Badgers are tough animals in the wilderness. They have a reasonable lifespan and manage to adapt to their surroundings fairly well. Don’t be mistaken though, just because they are tough and tenacious creatures doesn’t mean that they are immune from the dangers of the wilderness.
A badger can just easily be a meal for another animal if they let their guard down. We are going to discuss the different types of animals that might eat a badger in the wilderness.
What Eats a Badger?
Badgers are preyed on and eaten by bears, eagles, mountain lions, bobcats, wolves, coyotes, foxes, wolverines and other wild animals that share their territory. Badgers are forced to use their survival abilities to avoid these dangerous animals, by moving underground throughout their tunnel systems, to avoid potential conflicts with predators.
We’ll continue to explore some of the animals that have been documented as a major threat to badgers. It’s also important to discuss which regions are most dangerous for badgers due to other animal populations being higher.
Badger Cubs | What Eats a Badger
Due to their young age and size, badger cubs are certainly the most vulnerable in the wilderness. Even with the protection from their mother, cubs can be attacked by other animals. The most common predators for badgers are bears, wolves, and bobcats. Any one of these animals may initiate an attack against a badger, especially during times of the year when food supplies are limited.
This is one of the reasons that badgers try to limit their activity in the winter. They would rather stay underground in their den/sett where it is much safer than taking a chance at roaming around above ground.
See our article for Badger Dens here.
Quick List for What Eats a Badger
Each of these animals poses a threat to badgers. Whether they are preyed on as a food source, or killed because they are competing in a fight over territory, badgers can be killed or eaten. One of the largest threats to badgers is humans, who either destroy their habitats or hunt them to keep their populations down.
Few Animals Risk Attacking Badgers
Very few animals are actually willing to attack a badger. Making a meal out of a badger doesn’t necessarily make a lot of sense for other animals because badgers are willing to fight back. Many animals are aware of this and will simply not attempt to hunt a badger.
Other animals are so ferocious or desperate that they will attempt to attack anyways. For example, some bears and wolves may see the attack as a necessary battle in order to have a chance at getting a meal. Badgers would obviously rather not have this conflict, but they will defend themselves, if necessary.
Mountain lions, bears, and bobcats are a few examples of animals that may live in a similar region as a badger. By sharing the same region and territory, this automatically makes the badger a primary target for a future meal for any one of these animals. At the same time, it also ensures that these animals will come across each other at some point in time.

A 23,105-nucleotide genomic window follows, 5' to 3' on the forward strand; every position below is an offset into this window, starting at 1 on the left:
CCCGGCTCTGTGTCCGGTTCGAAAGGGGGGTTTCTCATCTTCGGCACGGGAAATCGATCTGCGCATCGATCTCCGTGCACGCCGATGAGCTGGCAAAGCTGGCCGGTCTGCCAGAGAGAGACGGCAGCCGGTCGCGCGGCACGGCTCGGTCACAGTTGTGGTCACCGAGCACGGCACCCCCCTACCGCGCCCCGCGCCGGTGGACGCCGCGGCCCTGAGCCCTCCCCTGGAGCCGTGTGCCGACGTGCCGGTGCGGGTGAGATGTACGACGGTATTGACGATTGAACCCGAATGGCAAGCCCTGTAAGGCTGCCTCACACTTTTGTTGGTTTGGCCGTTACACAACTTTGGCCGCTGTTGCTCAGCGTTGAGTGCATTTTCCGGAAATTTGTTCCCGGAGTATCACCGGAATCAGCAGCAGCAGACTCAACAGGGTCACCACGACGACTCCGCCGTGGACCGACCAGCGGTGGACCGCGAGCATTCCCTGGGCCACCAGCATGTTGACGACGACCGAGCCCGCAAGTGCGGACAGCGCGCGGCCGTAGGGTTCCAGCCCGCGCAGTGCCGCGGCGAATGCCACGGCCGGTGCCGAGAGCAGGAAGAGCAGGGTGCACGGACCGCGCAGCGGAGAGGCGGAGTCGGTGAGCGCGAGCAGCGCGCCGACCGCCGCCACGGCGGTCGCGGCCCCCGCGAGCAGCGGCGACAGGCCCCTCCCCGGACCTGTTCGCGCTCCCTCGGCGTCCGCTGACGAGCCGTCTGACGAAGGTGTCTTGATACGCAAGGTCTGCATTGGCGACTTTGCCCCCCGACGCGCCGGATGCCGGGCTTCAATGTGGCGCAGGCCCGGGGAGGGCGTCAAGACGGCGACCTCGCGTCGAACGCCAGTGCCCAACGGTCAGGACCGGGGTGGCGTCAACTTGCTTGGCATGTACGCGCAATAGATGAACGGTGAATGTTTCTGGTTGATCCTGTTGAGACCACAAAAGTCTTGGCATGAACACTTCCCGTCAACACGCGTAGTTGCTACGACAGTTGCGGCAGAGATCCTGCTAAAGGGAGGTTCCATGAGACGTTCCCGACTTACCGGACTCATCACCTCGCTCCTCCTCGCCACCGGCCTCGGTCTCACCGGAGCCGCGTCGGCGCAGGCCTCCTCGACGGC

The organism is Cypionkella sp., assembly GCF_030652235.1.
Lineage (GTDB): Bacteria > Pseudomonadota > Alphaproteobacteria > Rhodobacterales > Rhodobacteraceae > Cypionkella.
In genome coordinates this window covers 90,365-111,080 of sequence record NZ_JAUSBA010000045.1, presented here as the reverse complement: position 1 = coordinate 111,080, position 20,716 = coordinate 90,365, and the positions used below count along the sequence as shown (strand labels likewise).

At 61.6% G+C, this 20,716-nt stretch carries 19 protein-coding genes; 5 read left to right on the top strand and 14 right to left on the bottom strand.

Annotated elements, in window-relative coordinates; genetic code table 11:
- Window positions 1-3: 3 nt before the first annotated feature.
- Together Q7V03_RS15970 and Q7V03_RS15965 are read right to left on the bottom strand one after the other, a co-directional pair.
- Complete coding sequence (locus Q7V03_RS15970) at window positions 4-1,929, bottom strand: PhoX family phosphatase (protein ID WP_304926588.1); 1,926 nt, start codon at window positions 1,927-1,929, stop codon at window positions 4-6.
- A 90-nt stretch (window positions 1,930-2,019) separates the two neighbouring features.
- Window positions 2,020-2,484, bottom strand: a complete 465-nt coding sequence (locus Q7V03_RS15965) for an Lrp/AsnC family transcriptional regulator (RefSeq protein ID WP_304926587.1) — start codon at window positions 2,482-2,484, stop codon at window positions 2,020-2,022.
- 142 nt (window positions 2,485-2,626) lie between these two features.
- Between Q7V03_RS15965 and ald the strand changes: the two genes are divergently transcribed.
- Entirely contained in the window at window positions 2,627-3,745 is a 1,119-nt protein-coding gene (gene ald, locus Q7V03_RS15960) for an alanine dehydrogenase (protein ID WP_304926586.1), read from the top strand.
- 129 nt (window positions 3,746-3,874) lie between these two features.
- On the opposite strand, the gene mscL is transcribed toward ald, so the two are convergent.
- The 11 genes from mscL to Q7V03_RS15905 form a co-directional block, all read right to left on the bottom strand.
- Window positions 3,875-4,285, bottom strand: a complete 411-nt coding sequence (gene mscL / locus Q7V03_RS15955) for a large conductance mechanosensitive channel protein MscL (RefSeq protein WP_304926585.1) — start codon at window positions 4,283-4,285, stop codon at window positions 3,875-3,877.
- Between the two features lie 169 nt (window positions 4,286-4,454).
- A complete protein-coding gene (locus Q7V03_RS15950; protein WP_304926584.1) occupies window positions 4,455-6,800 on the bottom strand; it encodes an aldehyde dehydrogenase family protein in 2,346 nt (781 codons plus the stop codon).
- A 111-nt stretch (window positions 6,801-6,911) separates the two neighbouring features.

Bears are not nocturnal, while mountain lions and bobcats are nocturnal. It’s important to remember that badgers are also nocturnal, so it’s slightly more likely that a mountain lion or bobcat may come across a badger in the middle of the night when they are both awake.
European badgers are estimated to have more natural predators based on their local environment. This means that badgers that live in Europe are slightly higher at risk than a badger that might live somewhere else in the world.
North American badgers have a few predators, but not as many as the European badger. While all badgers have to face the possibility of being hunted, they also have to face environmental hazards, some of which are naturally caused while others are caused by human development.
Badger Predators UK
The United Kingdom has one of the largest badger populations in the world. In the UK, badgers are preyed on by wild canids, such as wild dogs, wolves, and foxes, as well as other badgers. Most of the badger deaths are most likely due to territory overlap, although some badgers may become a meal when food sources are scarce. Source.
Another killer of badgers in both the UK and in North America is diseases. Badgers spread Bovine TB, and for this reason, they can become sick, as well as pass it to other animals. For this reason, many badgers are culled, when there is an outbreak. Samples collected from 94 dead roadkill badgers, in southwest England, showed that 20 out of 94 subjects were carriers of the disease. Source.
One of the reasons that only a few different types of animals are willing to hunt a badger is because they are incredibly capable of defending themselves. They have sharp claws and are capable of striking an attacking predator. They have skills and attributes that can intimidate predators, which is why the list of potential predators is so short for badgers that live in the wilderness.
You might think that predators intend to attack badgers for the sake of having a meal. While this is sometimes true, there are many instances where predators attack a badger because they may be hunting for the same prey, and see them as a territorial threat.
Badgers have attacking skills that can sometimes scare off predators. With sharp claws and ultra-fast reflexes, badgers are capable of returning any danger that is posed to them. For many predators, an attack against a badger is too risky and deterrence is one of the main reasons that badgers can avoid predators.